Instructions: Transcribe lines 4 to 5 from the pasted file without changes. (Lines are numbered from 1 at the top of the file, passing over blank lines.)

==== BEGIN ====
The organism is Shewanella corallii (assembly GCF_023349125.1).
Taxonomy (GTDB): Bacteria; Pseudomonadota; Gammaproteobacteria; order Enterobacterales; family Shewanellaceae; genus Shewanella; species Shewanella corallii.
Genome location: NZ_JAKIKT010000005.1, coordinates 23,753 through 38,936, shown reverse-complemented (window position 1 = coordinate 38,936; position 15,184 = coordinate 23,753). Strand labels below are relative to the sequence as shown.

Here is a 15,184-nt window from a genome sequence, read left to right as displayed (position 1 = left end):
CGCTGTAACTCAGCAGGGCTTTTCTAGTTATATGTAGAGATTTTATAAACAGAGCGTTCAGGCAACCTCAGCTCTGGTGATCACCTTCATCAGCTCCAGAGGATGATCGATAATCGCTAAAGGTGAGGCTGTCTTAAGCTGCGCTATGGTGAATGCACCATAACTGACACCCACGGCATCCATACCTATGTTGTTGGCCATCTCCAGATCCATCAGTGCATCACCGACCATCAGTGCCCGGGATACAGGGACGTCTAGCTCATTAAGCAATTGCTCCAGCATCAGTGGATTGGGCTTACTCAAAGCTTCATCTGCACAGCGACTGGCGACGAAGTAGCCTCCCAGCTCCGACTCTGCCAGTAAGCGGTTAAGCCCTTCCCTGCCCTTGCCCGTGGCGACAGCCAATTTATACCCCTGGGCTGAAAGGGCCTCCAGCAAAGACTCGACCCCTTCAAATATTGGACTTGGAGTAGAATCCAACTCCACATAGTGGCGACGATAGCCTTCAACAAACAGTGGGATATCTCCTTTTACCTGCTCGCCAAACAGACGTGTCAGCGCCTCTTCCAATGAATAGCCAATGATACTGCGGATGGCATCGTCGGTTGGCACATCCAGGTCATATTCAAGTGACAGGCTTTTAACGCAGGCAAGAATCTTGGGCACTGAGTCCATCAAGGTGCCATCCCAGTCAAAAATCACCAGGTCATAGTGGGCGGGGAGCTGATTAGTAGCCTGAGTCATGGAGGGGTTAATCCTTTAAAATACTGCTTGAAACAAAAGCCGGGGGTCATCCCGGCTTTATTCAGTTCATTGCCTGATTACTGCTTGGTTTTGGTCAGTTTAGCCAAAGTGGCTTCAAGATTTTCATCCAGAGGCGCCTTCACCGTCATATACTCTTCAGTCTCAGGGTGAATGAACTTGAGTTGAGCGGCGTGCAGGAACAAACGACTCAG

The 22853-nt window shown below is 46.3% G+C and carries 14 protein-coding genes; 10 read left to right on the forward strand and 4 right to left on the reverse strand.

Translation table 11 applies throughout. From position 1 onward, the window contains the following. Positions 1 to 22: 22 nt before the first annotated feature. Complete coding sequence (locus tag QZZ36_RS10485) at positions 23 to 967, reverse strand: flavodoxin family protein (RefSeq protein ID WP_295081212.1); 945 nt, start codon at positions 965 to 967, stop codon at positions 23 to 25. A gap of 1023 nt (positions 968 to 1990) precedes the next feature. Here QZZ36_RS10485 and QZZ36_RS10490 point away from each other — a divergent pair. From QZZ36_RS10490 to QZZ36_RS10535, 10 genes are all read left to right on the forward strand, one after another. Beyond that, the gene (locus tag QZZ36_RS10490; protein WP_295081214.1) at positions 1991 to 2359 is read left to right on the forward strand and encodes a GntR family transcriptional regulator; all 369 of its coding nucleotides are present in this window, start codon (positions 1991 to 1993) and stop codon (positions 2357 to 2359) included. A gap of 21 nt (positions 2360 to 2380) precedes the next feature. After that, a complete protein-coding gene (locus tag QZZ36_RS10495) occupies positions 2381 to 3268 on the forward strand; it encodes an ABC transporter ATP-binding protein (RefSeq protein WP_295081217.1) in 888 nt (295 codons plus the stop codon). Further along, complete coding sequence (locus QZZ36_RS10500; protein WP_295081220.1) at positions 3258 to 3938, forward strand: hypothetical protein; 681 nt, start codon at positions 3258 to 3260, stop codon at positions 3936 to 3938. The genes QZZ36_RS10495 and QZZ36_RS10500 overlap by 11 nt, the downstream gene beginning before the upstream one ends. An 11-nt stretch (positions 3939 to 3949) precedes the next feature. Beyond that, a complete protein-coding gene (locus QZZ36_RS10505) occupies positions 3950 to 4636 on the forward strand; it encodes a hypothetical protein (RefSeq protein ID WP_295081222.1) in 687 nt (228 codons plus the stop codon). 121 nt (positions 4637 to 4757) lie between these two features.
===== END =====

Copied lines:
Here is a 15,184-nt window from a genome sequence, read left to right as displayed (position 1 = left end):
CGCTGTAACTCAGCAGGGCTTTTCTAGTTATATGTAGAGATTTTATAAACAGAGCGTTCAGGCAACCTCAGCTCTGGTGATCACCTTCATCAGCTCCAGAGGATGATCGATAATCGCTAAAGGTGAGGCTGTCTTAAGCTGCGCTATGGTGAATGCACCATAACTGACACCCACGGCATCCATACCTATGTTGTTGGCCATCTCCAGATCCATCAGTGCATCACCGACCATCAGTGCCCGGGATACAGGGACGTCTAGCTCATTAAGCAATTGCTCCAGCATCAGTGGATTGGGCTTACTCAAAGCTTCATCTGCACAGCGACTGGCGACGAAGTAGCCTCCCAGCTCCGACTCTGCCAGTAAGCGGTTAAGCCCTTCCCTGCCCTTGCCCGTGGCGACAGCCAATTTATACCCCTGGGCTGAAAGGGCCTCCAGCAAAGACTCGACCCCTTCAAATATTGGACTTGGAGTAGAATCCAACTCCACATAGTGGCGACGATAGCCTTCAACAAACAGTGGGATATCTCCTTTTACCTGCTCGCCAAACAGACGTGTCAGCGCCTCTTCCAATGAATAGCCAATGATACTGCGGATGGCATCGTCGGTTGGCACATCCAGGTCATATTCAAGTGACAGGCTTTTAACGCAGGCAAGAATCTTGGGCACTGAGTCCATCAAGGTGCCATCCCAGTCAAAAATCACCAGGTCATAGTGGGCGGGGAGCTGATTAGTAGCCTGAGTCATGGAGGGGTTAATCCTTTAAAATACTGCTTGAAACAAAAGCCGGGGGTCATCCCGGCTTTATTCAGTTCATTGCCTGATTACTGCTTGGTTTTGGTCAGTTTAGCCAAAGTGGCTTCAAGATTTTCATCCAGAGGCGCCTTCACCGTCATATACTCTTCAGTCTCAGGGTGAATGAACTTGAGTTGAGCGGCGTGCAGGAACAAACGACTCAG